Congress returns to Washington this week after the President’s Day recess. During that break several U.S. Representatives took time to visit independent community pharmacies. They saw first-hand the value pharmacies provide in meeting local health needs as well as the challenges posed by regulation, legislation and other factors.
In Northern Virginia, Vienna Rexall Drug has managed to endure competition from a neighboring CVS, Rite Aid and now a Walgreens. U.S. Rep. Gerald Connolly, a member of the House Budget Committee as well as the House Committee on Oversight and Government Reform, spent about an hour touring the pharmacy, talking to patients and watching staff help customers with their health needs.
Robert Borgatti of the pharmacy told him about the impact regulation has on their business. In particular, meeting Medicare’s new durable medical equipment accreditation requirement took untold staff hours and cost thousands of dollars. They’ll have to repeat the process every 2-3 years. All this for what is only a fraction of their business. Because of the hassle and cost of accreditation, thousands of community pharmacies plan on opting out of the program instead, creating access concerns for seniors. NCPA’s urging Congress to add pharmacists to the list of 17 health care providers already exempted.
U.S. Rep. Lincoln Davis was hosted by pharmacist Alan Tatum of Cookeville Med Plus Pharmacy and Payless Family Pharmacy of Cookeville and Sparta, Tenn., respectively. Rep. Davis met the staff, patients and toured the facility, including its counseling area, compounding room, and wellness center.
“We discussed a few of the issues that are so important to independent pharmacy,” Tatum said. “I addressed the issue of over-regulation of the pharmacy industry at tremendous expense, both monetarily and in time spent to comply. We probably spent the most time speaking about the PBMs and the ‘games’ they play at the expense of the patients, pharmacies, and payors, including government entities.”
Pharmacy visits were also scheduled last week with U.S. Reps. Rodney Alexander of Louisiana, Darrell Issa of California and Glenn “GT” Thompson of Pennsylvania. And U.S. Rep. G.K. Butterfield (D-NC) toured Wayne Pharmacy in Goldsboro, NC, according to the Washington (NC) Daily News.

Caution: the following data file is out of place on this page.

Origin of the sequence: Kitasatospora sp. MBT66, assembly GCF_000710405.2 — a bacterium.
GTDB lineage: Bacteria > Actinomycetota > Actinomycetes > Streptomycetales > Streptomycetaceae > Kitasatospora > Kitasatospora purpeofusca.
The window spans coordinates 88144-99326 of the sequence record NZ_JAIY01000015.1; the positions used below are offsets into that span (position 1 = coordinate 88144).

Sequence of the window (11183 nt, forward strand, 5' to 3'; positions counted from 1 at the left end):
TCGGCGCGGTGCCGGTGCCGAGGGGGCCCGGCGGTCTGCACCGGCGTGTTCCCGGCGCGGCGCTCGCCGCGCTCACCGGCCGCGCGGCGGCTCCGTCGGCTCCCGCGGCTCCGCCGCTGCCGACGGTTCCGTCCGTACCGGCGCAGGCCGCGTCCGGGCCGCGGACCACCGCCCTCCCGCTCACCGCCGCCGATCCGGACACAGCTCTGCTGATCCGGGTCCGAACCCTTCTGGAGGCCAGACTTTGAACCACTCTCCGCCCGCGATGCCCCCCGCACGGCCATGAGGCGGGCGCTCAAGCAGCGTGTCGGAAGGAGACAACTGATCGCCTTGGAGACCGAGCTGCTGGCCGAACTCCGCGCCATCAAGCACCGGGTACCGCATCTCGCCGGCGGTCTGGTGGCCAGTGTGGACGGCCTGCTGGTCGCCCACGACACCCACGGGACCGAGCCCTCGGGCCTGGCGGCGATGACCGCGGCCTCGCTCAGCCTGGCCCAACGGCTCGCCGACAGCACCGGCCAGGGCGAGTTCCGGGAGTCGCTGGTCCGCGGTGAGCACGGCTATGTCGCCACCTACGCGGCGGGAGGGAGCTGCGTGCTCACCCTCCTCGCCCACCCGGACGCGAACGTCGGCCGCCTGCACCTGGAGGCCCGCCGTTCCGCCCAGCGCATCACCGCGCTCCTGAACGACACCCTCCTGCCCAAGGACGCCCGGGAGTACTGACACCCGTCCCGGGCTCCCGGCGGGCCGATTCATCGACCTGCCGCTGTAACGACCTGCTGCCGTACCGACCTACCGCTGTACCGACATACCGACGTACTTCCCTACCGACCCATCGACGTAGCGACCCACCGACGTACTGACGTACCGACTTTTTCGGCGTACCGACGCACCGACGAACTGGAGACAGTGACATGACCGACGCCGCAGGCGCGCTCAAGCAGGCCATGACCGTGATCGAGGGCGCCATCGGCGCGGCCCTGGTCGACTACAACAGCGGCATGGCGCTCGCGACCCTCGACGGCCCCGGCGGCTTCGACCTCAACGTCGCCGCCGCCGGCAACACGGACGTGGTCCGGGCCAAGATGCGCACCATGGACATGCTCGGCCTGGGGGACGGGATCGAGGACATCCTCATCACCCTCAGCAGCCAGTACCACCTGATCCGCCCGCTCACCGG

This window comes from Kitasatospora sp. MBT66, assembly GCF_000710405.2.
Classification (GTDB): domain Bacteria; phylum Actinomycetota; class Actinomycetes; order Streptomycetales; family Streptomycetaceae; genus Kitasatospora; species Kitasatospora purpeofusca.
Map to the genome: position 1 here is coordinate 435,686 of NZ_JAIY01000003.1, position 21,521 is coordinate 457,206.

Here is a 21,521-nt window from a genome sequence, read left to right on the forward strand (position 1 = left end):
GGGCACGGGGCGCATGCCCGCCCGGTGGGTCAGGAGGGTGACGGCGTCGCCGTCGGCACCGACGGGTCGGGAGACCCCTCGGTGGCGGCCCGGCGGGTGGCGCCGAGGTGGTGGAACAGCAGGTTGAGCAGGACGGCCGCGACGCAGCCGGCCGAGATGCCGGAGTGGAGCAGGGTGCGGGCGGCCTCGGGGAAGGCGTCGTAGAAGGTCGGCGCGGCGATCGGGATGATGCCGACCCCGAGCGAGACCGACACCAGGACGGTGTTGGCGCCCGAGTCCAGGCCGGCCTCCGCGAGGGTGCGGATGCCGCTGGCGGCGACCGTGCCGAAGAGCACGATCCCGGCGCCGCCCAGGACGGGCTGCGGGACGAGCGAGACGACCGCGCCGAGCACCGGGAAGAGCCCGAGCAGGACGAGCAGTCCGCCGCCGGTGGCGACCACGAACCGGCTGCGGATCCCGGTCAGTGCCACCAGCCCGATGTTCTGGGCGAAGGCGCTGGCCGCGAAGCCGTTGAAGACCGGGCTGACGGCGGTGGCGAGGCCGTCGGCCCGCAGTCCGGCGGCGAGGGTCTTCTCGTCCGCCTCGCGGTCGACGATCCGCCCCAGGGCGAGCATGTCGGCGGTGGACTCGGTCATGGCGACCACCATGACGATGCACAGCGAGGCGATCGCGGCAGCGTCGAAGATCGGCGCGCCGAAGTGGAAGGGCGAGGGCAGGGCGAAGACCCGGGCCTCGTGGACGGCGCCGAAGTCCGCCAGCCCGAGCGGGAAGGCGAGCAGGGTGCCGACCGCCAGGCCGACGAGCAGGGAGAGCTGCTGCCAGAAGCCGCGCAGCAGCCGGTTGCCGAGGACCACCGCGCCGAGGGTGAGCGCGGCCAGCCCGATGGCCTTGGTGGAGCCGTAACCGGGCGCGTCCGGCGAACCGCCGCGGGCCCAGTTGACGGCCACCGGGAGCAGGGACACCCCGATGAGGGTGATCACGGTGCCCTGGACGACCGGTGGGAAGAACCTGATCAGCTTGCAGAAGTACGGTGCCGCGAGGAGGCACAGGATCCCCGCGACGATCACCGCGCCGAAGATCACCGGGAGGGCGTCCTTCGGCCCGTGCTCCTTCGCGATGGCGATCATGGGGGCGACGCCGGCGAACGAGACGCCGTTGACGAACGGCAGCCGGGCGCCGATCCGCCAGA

A few weeks earlier, U.S. Rep. Bill Lipinski visited Archer Pharmacy in Garfield Ridge, Ill.
“Archer Pharmacy is the kind of local small business that everyone wishes they had in their neighborhood,” Congressman Lipinski said afterward on his Web site. “Owner Jack Lazzara grew up in Garfield Ridge, and his pharmacy has been serving the residents of his community – where I grew up – for more than 20 years. He knows the people who walk through his door by name and does all he can to take care of them, especially seniors struggling with their medications. Small businesses like Archer Pharmacy are the backbone of our economy, and as part of the House Small Business Committee, I’ve been working to make sure we do everything we can to keep them strong and vital.”
“I always feel a need to give back to the community I grew up in,” said owner Jack Lazzarra. “I know Congressman Lipinski feels the same duty to his constituents, and it’s always a pleasure to get a chance to talk with him about the issues facing our country and the challenges that pharmacies like mine confront today. By making a personal visit to our pharmacy and seeing firsthand the legislative issues and insurance industry problems we are dealing with, Congressman Lipinski showed me how he makes time to be involved with even a small business like our pharmacy.”
Not enough payers and patients know the lengths to which community pharmacists go to produce positive health outcomes. Similarly, Members of Congress have such broad responsibilities and so many demands for their time, that it’s a challenge for them to stay current on health care generally and pharmacy in particular. There’s no substitute for seeing a community pharmacy up close.
If you’re interested in inviting a Member of Congress or state official to visit your pharmacy, NCPA can help. Contact Bob Aldrich at (703) 683-8200.